Rep. John Lewis on the Regression of the Voting Rights in America
“Today, on the 53rd anniversary of the signing of the Voting Rights Act (VRA) by President Lyndon Johnson, we celebrate a milestone in American history. With the stroke of a pen, millions of Americans were ushered into the democratic process. In 1964 in Holmes County, Mississippi, there were only twelve black registered voters. By 1965, there were 28,500, and by 1984 there were 406,000. There were only a handful of minority elected officials anywhere in the country before the VRA was signed. Today there are thousands. Millions of Latino, Asian, Native American, and language minorities can now vote in America, and many now serve as elected officials because of this one law.
“Though an increase in voter registration is frequently used to demonstrate the VRA’s impact, increasing the voter rolls was not the central purpose of the legislation. It was intended to stop state-sponsored terrorism, intimidation, and unjust, humiliating practices—literacy tests, poll taxes, and even lynching—which led people of color to fear registering and voting on Election Day. Even Chief Justice Roberts admitted in his fateful opinion in the Shelby v. Holder decision that voting discrimination still runs rampant in America. Yet the Supreme Court put politics before the facts and gutted the VRA anyway.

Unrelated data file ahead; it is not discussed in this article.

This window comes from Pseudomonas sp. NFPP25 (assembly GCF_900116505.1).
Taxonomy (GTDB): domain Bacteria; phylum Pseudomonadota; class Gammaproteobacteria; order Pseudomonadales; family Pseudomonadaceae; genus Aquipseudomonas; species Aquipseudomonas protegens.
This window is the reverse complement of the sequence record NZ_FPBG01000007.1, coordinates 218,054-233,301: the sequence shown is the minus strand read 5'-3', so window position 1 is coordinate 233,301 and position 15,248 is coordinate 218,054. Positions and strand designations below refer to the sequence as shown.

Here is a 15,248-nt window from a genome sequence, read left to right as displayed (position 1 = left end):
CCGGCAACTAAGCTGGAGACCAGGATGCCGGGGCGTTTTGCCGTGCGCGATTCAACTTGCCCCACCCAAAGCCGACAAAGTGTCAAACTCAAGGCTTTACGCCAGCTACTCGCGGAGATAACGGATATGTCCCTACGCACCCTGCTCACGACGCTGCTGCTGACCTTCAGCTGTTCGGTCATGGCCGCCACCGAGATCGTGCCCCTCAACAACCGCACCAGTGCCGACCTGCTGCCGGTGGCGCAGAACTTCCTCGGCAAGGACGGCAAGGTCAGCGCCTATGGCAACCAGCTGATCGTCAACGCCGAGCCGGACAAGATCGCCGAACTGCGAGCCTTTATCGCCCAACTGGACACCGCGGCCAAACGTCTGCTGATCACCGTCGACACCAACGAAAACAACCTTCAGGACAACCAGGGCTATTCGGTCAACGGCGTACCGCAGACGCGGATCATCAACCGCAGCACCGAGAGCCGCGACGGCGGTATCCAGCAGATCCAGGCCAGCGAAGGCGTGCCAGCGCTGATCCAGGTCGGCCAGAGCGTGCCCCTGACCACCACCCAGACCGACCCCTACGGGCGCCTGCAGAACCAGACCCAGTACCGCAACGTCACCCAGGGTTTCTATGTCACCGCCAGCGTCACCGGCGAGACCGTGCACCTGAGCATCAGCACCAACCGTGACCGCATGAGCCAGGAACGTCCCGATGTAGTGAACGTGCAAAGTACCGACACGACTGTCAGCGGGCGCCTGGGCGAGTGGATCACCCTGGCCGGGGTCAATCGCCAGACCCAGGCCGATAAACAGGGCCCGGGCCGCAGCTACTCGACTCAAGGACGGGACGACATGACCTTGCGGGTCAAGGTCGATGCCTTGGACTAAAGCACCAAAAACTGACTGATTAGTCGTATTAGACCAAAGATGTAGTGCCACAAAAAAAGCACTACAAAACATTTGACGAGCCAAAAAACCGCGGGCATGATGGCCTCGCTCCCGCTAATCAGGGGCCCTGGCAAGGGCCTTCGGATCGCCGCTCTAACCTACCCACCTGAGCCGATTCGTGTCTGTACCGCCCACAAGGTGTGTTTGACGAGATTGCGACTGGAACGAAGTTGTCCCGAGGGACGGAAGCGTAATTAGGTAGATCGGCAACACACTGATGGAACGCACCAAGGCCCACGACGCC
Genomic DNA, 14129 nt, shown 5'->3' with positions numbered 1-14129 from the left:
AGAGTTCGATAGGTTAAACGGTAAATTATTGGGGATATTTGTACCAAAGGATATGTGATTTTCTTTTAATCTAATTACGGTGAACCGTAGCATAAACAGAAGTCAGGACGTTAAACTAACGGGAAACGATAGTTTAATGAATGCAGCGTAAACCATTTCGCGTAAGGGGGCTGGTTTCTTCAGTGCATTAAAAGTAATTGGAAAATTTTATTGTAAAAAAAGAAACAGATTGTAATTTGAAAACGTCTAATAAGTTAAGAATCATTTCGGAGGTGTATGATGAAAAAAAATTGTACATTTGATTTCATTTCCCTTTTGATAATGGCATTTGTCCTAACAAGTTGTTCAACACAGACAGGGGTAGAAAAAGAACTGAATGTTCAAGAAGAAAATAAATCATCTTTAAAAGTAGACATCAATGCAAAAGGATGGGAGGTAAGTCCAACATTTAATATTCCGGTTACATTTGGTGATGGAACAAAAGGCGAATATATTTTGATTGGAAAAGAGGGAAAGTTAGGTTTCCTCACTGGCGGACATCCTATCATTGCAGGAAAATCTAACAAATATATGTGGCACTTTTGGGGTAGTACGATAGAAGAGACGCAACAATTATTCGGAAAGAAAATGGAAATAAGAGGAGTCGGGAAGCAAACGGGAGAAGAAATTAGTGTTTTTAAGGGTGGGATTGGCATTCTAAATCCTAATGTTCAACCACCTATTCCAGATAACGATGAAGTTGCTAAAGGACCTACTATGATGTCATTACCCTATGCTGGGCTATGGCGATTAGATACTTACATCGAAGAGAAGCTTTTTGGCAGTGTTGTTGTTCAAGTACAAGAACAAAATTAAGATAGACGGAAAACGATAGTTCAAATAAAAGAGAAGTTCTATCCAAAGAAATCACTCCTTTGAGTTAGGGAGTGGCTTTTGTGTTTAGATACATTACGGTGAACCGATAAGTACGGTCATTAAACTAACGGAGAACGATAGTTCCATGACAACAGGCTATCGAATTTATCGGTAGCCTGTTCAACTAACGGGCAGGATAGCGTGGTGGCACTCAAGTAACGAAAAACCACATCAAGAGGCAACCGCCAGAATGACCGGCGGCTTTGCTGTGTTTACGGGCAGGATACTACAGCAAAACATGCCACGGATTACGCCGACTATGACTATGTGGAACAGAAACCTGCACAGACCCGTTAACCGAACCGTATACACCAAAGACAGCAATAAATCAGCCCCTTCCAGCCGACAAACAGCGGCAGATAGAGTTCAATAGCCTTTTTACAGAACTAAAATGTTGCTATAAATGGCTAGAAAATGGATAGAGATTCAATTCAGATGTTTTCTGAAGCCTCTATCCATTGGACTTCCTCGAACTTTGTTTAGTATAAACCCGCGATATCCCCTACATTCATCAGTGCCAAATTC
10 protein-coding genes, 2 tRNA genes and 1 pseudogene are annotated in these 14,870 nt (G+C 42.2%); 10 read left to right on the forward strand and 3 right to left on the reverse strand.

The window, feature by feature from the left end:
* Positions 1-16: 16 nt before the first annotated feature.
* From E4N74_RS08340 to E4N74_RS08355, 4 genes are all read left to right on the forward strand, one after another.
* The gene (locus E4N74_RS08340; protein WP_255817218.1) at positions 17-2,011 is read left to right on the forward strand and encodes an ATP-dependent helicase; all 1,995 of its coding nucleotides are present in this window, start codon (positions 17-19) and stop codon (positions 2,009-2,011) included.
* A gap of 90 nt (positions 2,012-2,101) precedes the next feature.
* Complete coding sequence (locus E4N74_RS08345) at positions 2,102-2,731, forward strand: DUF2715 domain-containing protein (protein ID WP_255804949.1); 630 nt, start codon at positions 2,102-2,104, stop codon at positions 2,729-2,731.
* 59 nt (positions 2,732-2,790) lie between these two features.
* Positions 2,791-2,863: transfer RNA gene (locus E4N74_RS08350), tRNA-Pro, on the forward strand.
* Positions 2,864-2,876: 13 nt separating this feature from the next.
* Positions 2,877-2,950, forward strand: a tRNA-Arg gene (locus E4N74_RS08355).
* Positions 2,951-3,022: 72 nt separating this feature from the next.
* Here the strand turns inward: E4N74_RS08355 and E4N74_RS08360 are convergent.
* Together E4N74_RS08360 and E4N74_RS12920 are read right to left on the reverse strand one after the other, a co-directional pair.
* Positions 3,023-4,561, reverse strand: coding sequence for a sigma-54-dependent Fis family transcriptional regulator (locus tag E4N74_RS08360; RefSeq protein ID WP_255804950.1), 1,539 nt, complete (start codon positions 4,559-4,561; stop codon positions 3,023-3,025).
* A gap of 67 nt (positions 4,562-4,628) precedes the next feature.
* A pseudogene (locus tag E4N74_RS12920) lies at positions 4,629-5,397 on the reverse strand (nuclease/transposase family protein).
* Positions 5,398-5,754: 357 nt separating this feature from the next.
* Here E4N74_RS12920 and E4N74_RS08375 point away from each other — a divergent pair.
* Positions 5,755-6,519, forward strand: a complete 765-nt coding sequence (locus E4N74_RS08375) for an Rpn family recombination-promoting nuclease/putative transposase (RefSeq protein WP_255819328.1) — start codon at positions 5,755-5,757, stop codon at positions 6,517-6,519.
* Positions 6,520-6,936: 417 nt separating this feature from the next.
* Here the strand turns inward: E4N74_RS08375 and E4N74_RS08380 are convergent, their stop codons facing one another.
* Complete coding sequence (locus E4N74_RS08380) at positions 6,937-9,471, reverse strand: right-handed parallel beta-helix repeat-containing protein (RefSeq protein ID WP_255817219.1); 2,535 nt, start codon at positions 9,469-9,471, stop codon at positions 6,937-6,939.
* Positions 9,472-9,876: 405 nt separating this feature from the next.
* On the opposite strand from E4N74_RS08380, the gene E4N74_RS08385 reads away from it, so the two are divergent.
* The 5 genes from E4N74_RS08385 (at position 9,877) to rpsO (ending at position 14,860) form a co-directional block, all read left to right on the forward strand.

“Since the Shelby decision, voter discrimination is on the rise. Thousands of people of color are being systematically denied access to the ballot box, many of whom have voted all their lives. In a recent Brennan Center for Justice Report, it focused on the purging of voter rolls, just one of several voter suppression tactics now in use. Brennan called purging “a growing threat” to voting rights and discovered that in 2016 more than 200,000 names had been improperly deleted from voter rolls in Brooklyn, and 7,700 in Arkansas. Thousands of citizens were wrongfully denied the right to vote in the last election. Between 2014 and 2016, Brennan found almost 4 million names were “purged” from the voting rolls.
“As the election of 2016 proves, just a few thousand votes can change the future of our nation. There are forces that want to drain public resources and put them in the pockets of private interests, want to serve only the rich, and disregard the will of the people. Your vote has the power to stop those strategies, and that is why it is at risk.
“There are two immediate answers to this problem. Americans must vote in this election like never before. And Congress must also act to restore the VRA to its original strength. Several bipartisan proposals have already been drafted. Congress should make our democracy a priority and take action on these proposals before the election of 2018, but especially before the election of 2020. The vote is the most powerful non-violent tool we have for change in a democratic society. The power of people to have a voice in their own future must be protected at all costs.”